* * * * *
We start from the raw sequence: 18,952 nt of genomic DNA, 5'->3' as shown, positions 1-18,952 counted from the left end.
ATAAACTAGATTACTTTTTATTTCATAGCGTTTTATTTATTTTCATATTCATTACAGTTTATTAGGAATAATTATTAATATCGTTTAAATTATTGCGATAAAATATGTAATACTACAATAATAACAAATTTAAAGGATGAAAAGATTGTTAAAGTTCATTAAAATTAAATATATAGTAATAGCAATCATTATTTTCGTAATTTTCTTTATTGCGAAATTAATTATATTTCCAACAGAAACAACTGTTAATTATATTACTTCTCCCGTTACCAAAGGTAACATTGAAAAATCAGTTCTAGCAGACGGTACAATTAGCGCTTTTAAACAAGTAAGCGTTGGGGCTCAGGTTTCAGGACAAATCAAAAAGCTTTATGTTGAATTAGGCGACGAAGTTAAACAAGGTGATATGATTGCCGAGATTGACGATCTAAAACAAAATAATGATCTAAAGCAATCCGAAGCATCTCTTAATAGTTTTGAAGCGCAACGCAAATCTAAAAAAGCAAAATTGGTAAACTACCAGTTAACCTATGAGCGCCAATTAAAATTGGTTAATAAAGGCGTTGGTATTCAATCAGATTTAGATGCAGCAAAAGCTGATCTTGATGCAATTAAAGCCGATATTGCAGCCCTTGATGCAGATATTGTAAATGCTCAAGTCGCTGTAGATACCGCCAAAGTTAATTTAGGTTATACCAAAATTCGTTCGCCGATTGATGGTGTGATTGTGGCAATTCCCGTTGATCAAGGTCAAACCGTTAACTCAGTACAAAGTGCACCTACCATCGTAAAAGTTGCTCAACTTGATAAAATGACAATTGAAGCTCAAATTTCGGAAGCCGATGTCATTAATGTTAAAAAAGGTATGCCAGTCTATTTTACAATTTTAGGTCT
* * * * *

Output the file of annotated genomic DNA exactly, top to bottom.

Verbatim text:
We start from the raw sequence: 18,952 nt of genomic DNA, 5'->3' as shown, positions 1-18,952 counted from the left end.
ATAAACTAGATTACTTTTTATTTCATAGCGTTTTATTTATTTTCATATTCATTACAGTTTATTAGGAATAATTATTAATATCGTTTAAATTATTGCGATAAAATATGTAATACTACAATAATAACAAATTTAAAGGATGAAAAGATTGTTAAAGTTCATTAAAATTAAATATATAGTAATAGCAATCATTATTTTCGTAATTTTCTTTATTGCGAAATTAATTATATTTCCAACAGAAACAACTGTTAATTATATTACTTCTCCCGTTACCAAAGGTAACATTGAAAAATCAGTTCTAGCAGACGGTACAATTAGCGCTTTTAAACAAGTAAGCGTTGGGGCTCAGGTTTCAGGACAAATCAAAAAGCTTTATGTTGAATTAGGCGACGAAGTTAAACAAGGTGATATGATTGCCGAGATTGACGATCTAAAACAAAATAATGATCTAAAGCAATCCGAAGCATCTCTTAATAGTTTTGAAGCGCAACGCAAATCTAAAAAAGCAAAATTGGTAAACTACCAGTTAACCTATGAGCGCCAATTAAAATTGGTTAATAAAGGCGTTGGTATTCAATCAGATTTAGATGCAGCAAAAGCTGATCTTGATGCAATTAAAGCCGATATTGCAGCCCTTGATGCAGATATTGTAAATGCTCAAGTCGCTGTAGATACCGCCAAAGTTAATTTAGGTTATACCAAAATTCGTTCGCCGATTGATGGTGTGATTGTGGCAATTCCCGTTGATCAAGGTCAAACCGTTAACTCAGTACAAAGTGCACCTACCATCGTAAAAGTTGCTCAACTTGATAAAATGACAATTGAAGCTCAAATTTCGGAAGCCGATGTCATTAATGTTAAAAAAGGTATGCCAGTCTATTTTACAATTTTAGGTCT